Albedo is an important climate regulator due to its influence on the Earth's surface energy budget. Snow covered landscapes (permanent or seasonal cover) have much higher albedo than any other surfaces on earth. Albedo values in snow covered regions can change significantly and quickly; typically decreasing, depending on the chemical impurities present within the snow (Warren & Wiscombe, 1980). Understanding albedo requires knowledge about the concentrations and distribution of chemical impurities within the snow (Gallet et al., 2011). In order to better understand how chemical impurities affect albedo, chemical depth profiles and spectral albedo measurements were collected frequently (every other day-daily) at six (2012-3) or three (2013-4) sites in New Hampshire, USA throughout the entirety of winter. Chemical inventories were compared to spectral albedo data to find correlations between chemical impurity concentrations and distribution and the consequent reduction in albedo, especially during periods of melt. The chemical depth profiles were also investigated during periods of melt to determine a relative rate of ion elution or amplification within the snowpack.
|School:||University of New Hampshire|
|School Location:||United States -- New Hampshire|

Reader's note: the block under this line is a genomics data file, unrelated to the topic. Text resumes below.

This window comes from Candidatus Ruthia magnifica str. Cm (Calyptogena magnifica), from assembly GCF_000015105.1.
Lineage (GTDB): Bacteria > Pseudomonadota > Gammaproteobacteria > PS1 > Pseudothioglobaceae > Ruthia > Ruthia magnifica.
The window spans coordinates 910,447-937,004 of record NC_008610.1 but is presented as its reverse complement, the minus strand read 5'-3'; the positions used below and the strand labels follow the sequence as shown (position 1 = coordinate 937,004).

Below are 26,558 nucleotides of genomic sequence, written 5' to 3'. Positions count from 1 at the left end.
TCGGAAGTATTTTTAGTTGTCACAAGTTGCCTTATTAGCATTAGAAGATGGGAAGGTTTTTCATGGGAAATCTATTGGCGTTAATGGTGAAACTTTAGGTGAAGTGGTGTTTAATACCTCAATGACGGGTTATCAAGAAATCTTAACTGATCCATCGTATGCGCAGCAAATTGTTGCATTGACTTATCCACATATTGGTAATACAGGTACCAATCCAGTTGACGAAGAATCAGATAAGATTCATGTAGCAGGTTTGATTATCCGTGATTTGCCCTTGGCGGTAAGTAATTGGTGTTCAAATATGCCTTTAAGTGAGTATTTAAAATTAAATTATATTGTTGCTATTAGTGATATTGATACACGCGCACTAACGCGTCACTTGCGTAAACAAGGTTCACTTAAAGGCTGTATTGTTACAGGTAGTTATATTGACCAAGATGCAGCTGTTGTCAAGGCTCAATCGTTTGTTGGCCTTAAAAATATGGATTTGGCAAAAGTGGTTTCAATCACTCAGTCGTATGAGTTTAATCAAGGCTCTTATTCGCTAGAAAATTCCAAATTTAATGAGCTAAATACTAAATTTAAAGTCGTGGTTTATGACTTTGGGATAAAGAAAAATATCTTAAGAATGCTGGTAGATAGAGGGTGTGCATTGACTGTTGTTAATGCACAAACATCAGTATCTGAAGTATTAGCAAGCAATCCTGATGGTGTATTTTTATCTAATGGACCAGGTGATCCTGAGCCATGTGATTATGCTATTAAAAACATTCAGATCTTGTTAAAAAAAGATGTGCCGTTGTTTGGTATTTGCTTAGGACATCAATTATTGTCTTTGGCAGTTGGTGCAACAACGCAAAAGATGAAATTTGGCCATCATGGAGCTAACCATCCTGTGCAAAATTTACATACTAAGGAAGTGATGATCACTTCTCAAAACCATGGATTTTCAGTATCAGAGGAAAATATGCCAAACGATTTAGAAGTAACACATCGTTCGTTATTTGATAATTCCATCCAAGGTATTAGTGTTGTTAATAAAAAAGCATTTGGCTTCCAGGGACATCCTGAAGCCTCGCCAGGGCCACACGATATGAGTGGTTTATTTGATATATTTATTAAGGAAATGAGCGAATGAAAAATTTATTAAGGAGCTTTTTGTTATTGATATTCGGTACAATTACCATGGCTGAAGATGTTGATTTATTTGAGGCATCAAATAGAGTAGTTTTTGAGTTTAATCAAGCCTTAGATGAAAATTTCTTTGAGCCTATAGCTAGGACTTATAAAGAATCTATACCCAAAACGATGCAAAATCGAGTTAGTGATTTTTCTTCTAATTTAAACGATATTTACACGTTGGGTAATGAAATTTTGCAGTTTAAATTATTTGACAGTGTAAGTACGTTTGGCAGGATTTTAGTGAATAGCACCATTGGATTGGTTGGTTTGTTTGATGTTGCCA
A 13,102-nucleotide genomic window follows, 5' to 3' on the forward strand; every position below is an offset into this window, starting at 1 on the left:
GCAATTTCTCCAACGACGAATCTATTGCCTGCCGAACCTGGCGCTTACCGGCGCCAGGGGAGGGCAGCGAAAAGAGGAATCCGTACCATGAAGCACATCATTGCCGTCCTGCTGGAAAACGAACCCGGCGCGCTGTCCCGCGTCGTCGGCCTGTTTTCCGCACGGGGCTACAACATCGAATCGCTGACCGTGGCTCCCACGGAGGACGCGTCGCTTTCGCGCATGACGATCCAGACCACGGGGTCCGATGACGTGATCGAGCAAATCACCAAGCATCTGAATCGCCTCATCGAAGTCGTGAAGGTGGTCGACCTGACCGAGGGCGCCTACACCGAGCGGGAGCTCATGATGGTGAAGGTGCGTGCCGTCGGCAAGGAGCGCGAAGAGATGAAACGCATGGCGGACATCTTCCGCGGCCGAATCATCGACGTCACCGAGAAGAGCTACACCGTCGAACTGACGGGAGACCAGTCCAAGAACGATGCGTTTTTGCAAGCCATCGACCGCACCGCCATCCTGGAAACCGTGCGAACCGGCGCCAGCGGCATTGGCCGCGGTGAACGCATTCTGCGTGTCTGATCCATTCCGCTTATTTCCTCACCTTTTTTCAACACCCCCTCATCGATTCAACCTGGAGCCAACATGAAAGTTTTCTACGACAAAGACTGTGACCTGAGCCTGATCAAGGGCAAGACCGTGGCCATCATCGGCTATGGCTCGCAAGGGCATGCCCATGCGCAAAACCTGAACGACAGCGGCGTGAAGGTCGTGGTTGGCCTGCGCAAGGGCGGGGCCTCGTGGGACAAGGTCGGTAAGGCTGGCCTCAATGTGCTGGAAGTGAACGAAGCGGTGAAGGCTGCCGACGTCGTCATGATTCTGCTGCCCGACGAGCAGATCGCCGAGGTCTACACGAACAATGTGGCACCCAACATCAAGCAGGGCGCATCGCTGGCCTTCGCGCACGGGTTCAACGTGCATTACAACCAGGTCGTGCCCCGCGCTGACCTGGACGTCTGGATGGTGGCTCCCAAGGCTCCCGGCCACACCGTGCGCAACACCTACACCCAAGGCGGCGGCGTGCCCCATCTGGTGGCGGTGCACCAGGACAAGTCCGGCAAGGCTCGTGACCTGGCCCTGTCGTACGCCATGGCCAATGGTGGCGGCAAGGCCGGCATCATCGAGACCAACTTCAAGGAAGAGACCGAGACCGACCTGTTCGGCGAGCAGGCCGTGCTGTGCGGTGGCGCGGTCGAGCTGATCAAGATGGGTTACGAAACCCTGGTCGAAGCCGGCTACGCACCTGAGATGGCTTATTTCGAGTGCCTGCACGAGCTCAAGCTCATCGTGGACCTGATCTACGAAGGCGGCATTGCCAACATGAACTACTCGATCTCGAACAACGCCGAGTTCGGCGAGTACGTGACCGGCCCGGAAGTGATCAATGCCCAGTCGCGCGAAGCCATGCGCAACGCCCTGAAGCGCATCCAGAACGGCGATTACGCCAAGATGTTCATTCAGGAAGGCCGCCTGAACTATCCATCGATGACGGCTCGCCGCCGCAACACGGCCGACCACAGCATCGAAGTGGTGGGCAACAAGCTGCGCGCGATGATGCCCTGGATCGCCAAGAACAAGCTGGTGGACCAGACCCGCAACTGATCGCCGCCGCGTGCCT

|Source:||MAI 53/06M(E), Masters Abstracts International|
|Subjects:||Atmospheric Chemistry, Environmental science, Geochemistry|
|Keywords:||Black Carbon, Melt, Snow, Temperate|
Copyright in each Dissertation and Thesis is retained by the author. All Rights Reserved
The supplemental file or files you are about to download were provided to ProQuest by the author as part of a
dissertation or thesis. The supplemental files are provided "AS IS" without warranty. ProQuest is not responsible for the
content, format or impact on the supplemental file(s) on our system. in some cases, the file type may be unknown or
may be a .exe file. We recommend caution as you open such files.
Copyright of the original materials contained in the supplemental file is retained by the author and your access to the
supplemental files is subject to the ProQuest Terms and Conditions of use.
Depending on the size of the file(s) you are downloading, the system may take some time to download them. Please be